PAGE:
An innovative revamp of a run-down 400m-long apartment megablock in Amsterdam, led by NL Architects and XVW architectuur, has won this year’s Mies van der Rohe Award
The ‘heroic yet ordinary’ Kleiburg project was chosen for the the highest accolade in European architecture – officially the biennial European Union Prize for Contemporary Architecture – ahead of four other shortlisted schemes.
The only UK-based finalist firm in the running for the €60,000 (£51,000) top prize was Alison Brooks Architects, with its RIBA Award-winning Ely Court development in north-west London.
The Dutch architects oversaw the radical overhaul of the main structural elements and communal areas of the demolition-threatened 500-flat slab in the Bijlmermeer district, as well as setting up a system with client KondorWessels Vastgoed allowing residents to fit out their own flats.
The jury chairman said: ‘[The winning scheme] challenges current solutions to the housing crisis in European cities, where too often the only ambition is to build more homes year-on-year, while the more profound question of what type of housing should be built goes unanswered. Kleiburg helps us imagine a new kind of architectural project, which responds to changing household patterns and lifestyles in the 21st Century.
‘A revitalisation of typologies of the past is as relevant as experimenting with new, untested models in this quest, just as radically transforming existing buildings is.’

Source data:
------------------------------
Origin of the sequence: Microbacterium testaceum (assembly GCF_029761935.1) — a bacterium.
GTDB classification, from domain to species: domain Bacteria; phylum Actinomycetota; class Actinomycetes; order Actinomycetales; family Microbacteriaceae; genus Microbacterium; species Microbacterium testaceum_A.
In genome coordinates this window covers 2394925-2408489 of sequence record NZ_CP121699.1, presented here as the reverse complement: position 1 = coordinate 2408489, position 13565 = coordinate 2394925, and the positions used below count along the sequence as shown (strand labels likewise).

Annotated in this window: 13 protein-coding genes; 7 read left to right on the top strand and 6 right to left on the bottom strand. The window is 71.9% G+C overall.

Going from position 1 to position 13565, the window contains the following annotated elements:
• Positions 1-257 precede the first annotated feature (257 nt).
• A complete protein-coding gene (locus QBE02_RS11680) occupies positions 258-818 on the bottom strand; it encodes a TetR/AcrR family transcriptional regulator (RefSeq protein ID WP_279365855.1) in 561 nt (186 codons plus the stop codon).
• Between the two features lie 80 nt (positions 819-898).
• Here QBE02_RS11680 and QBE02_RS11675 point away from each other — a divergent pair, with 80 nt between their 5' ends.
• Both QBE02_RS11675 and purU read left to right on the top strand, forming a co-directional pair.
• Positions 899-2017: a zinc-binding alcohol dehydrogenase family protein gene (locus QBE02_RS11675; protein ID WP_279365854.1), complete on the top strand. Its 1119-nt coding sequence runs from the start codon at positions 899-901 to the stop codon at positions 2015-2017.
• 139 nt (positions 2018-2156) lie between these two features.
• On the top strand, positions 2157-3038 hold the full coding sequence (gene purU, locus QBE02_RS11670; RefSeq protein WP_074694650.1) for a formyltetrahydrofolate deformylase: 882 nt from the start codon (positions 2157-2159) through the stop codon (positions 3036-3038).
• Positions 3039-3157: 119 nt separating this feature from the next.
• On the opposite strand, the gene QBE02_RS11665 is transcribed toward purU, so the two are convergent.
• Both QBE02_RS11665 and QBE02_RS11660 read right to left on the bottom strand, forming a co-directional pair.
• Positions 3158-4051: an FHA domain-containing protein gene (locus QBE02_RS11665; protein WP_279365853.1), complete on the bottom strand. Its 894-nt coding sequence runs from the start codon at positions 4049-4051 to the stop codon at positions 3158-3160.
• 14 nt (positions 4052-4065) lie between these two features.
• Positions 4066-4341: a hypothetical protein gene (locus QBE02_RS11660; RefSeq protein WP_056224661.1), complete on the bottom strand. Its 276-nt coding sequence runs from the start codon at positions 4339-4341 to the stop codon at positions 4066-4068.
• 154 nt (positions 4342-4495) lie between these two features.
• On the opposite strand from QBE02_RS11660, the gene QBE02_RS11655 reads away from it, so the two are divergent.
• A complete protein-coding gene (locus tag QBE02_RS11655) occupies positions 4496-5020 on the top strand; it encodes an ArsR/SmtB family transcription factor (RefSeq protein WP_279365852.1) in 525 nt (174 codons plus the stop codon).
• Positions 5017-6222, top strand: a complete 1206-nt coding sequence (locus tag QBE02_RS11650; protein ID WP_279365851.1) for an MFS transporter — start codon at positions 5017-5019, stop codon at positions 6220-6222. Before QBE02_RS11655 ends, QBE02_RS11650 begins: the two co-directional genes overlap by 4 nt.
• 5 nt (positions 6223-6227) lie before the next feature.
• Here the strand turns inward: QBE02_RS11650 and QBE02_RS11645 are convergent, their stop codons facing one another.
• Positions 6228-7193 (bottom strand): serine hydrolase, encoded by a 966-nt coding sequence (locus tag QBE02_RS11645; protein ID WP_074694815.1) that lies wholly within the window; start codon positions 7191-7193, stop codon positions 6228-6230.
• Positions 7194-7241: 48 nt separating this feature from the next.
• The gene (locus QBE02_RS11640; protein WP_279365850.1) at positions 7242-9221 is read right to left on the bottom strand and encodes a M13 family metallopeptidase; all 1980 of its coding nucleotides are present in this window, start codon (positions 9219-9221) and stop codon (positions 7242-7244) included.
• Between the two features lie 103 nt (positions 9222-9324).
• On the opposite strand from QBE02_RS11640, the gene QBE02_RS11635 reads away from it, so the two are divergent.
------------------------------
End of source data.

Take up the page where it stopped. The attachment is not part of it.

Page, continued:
deFlat Kleiburg in Amesterdam, the Netherlands, by NL Architects and XVW architectuur - plan
In December it was revealed that 19 schemes from the UK had made it onto a 356-strong longlist for the prestigious European Union Prize for Contemporary Architecture. They included FAT’s A House for Essex; MUMA’s Whitworth Gallery in Manchester; Caruso St John’s Newport Street Gallery in London; DRDH’s Stormen concert hall and library in Bodø in Norway, and AL_A’s MAAT cultural centre in Lisbon.
Founded in 1987, the biennial award recognises architectural excellence and promotes the role of European architects in developing new technologies and ideas. Previous winners have included David Chipperfield’s Neues Museum in Berlin (2011), Stansted Airport by Norman Foster (1990) and Waterloo International railway station by Nicholas Grimshaw (1994).
The winners will be presented with their prize on 26 May at the Mies van der Rohe Pavilion, Barcelona.
Winner and finalists
- DeFlat Kleiburg in Amsterdam, The Netherlands, by NL Architects and XVW architectuur (winner)
- Ely Court by Alison Brooks Architects
- Kannikegården in Ribe, Denmark, by Lundgaard & Tranberg Architects
- Katyn Museum in Warsaw, Poland, by BBGK Architekci
- Rivesaltes Memorial Museum, France, by Rudy Ricciotti